Alaska Local and Regional Information
ALARI Frequently Asked Questions
- How do the population estimate and number of residents age 16+ differ?
- Who are UI Claimants?
- What is a New Hire?
- What are Gasline Occupations?
- What are Top Jobs?
- What is a Green Occupation?
- Where does the Population Estimates information come from?
- What changes in geography have occurred since the 2000 census?
- How are the PFD-migration data produced?
The data in Alaska Local and Regional Information are by place of residence – Alaska, Region, Borough/Census Area and Community – and residency is established by matching wage record file data with Permanent Fund Dividend (PFD) information.
Alaska Local and Regional Information is a snapshot of an area’s resident workforce rather than a snapshot of an area’s economy. It’s more of a community profile than an economic profile. For example, all Alaska carpenters that fall within our “wage and salary” definition (are reported on an Alaska unemployment insurance quarterly report) who live in the geographic area are counted whether or not they work in the area.
The wage record file is derived from ADOLWD's Occupational Database (ODB) and contains quarterly earnings, occupation and industry information on workers covered by unemployment insurance within Alaska. The PFD file is a list of Alaskans who either applied for or received a PFD. Workers included in the ODB were considered Alaska residents if they applied for a PFD in at least one of the two most recent years. Most of the data in Alaska Local and Regional Information is for Alaska residents only; nonresidents are not included in this data.
- ♦ For a match to occur, the worker's social security number must have appeared in both the PFD and the wage file. Workers with missing social security numbers were excluded from the analysis.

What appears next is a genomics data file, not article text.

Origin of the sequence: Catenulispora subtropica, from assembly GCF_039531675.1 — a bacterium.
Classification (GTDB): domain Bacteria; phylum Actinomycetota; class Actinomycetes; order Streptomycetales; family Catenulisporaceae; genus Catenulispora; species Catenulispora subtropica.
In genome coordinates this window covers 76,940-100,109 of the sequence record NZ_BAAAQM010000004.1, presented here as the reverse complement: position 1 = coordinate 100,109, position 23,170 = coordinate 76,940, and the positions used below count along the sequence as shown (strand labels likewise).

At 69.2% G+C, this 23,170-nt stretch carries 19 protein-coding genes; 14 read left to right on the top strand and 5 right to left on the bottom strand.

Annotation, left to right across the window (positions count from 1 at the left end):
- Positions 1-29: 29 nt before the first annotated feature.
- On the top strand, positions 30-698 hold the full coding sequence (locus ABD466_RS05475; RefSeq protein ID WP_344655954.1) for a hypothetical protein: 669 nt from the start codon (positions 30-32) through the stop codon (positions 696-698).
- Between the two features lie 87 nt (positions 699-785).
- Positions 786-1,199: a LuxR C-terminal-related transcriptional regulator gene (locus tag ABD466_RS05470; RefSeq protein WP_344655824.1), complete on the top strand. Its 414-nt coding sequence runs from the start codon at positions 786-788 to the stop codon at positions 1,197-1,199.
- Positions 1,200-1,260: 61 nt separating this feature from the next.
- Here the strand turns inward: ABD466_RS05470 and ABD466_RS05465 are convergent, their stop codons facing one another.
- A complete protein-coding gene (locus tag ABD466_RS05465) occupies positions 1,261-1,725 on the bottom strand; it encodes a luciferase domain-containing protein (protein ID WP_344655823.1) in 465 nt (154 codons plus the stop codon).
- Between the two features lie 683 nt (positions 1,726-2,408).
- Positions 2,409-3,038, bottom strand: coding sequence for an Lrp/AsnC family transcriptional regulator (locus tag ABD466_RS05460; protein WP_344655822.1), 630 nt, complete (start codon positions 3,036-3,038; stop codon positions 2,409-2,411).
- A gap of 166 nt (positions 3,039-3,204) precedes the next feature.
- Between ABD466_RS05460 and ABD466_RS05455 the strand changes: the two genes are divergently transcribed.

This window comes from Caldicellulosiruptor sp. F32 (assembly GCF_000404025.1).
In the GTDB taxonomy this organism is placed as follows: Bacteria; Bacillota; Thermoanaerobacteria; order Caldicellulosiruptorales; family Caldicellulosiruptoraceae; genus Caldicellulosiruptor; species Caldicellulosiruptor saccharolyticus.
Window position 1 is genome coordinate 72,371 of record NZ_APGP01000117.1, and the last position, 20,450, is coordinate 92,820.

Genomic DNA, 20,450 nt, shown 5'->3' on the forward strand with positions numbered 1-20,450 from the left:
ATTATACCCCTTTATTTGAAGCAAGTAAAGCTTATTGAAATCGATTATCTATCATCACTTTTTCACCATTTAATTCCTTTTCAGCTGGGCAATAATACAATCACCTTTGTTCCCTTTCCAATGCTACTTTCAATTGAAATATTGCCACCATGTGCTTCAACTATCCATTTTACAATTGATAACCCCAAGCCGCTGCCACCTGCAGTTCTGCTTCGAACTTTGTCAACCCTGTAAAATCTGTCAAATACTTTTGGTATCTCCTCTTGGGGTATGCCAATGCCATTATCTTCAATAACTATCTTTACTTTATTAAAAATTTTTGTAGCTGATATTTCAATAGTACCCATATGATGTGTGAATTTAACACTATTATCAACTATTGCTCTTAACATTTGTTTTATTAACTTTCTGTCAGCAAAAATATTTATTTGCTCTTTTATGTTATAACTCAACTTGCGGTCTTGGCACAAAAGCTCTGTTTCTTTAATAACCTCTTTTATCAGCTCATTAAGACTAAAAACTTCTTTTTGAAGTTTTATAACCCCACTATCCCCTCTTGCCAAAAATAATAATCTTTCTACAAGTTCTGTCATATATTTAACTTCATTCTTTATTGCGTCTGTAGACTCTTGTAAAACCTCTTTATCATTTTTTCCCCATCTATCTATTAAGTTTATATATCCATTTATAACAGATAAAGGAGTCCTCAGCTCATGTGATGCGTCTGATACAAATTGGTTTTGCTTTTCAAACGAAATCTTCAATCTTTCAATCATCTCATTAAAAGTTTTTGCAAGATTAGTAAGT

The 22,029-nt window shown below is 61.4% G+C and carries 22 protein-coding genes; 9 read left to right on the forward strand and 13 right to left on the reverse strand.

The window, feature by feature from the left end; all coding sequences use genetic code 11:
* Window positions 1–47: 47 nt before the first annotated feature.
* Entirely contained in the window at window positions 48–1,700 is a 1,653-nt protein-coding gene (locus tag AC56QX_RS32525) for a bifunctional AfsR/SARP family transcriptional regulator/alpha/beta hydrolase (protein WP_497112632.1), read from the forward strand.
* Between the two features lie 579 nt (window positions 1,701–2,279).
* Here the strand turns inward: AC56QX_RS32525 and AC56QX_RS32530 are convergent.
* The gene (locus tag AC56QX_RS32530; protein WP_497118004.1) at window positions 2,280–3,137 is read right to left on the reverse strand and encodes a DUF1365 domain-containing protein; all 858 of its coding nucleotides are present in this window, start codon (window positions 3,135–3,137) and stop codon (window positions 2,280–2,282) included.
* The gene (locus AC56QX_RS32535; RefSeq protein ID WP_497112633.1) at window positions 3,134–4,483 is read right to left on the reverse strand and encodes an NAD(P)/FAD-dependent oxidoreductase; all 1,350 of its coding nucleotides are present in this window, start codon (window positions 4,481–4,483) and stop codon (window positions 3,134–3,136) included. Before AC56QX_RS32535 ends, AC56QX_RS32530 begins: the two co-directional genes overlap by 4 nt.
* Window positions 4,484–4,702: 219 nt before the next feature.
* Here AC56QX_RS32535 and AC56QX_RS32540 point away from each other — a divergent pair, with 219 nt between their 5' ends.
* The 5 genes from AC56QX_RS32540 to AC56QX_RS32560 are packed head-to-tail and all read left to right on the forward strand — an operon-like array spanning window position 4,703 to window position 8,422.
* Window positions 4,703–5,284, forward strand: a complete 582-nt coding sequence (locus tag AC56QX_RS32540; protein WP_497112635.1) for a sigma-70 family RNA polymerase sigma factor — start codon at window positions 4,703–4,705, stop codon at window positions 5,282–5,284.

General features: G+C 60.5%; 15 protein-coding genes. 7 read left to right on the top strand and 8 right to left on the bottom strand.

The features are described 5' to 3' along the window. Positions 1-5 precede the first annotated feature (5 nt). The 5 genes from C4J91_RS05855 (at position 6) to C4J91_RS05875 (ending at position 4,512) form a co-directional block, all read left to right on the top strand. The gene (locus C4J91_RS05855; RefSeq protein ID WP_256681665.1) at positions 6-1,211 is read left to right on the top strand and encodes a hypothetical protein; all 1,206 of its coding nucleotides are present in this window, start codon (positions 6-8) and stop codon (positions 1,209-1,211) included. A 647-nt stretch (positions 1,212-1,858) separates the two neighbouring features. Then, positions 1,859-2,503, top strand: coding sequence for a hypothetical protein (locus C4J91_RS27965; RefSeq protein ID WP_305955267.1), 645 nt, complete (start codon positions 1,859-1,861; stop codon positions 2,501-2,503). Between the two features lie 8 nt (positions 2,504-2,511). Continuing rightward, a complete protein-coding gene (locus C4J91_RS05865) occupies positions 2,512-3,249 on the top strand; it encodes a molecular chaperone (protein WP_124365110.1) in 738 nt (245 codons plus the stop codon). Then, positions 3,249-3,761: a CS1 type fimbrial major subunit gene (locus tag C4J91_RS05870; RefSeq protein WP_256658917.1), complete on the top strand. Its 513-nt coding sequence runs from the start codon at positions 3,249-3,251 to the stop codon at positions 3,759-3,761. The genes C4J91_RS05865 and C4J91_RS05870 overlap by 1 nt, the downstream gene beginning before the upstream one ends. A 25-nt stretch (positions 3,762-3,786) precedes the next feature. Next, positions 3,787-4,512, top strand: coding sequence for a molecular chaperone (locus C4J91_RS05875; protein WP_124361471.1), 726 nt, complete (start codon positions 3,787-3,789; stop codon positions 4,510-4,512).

- ♦ Alaska Local and Regional Information captures data for workers in private sector, state and local government covered by unemployment insurance within Alaska. Federal workers, military, and the self-employed are not included.
- ♦ Workers are assigned to the occupation and industry in which they earned the most money. A person will be counted only once, even if they worked in multiple occupations.
- ♦ The duration of a worker's employment is not a factor in the count of workers - a person is counted as a worker once they earn any wages covered under Alaska's unemployment insurance system.
- ♦ Some data that don't reach confidentiality thresholds are suppressed.
- ♦ Some wages may have been earned elsewhere in the state.
For more information on Alaska communities, visit Commerce, Community and Economic Development’s excellent Community Database Online at http://www.commerce.state.ak.us/dca/commdb/CF_BLOCK.htm.
How do the population estimate and number of residents age 16+ differ?
The number of residents age 16+ is derived directly from PFD applicant information. Population estimates are calculated using a model that relies on PFD information as one input, but also the relationship between the PFD applicants at the time of the US census with the census count and other variables. For some places, the number of PFD applicants may exceed the estimated number of residents.
Who are UI Claimants?
UI Claimants are persons who have had an active unemployment insurance claim in the reported year.
What is a New Hire?
New hires are a subset of the total number of workers. If a worker is a new hire for one or more employers in the given year, they are counted as a new hire. A new hire is defined as a worker that did not work for that employer in any of the previous four quarters. New hires include turnover replacements as well as new jobs and should not be used to infer net job growth trends.
What are Gasline Occupations?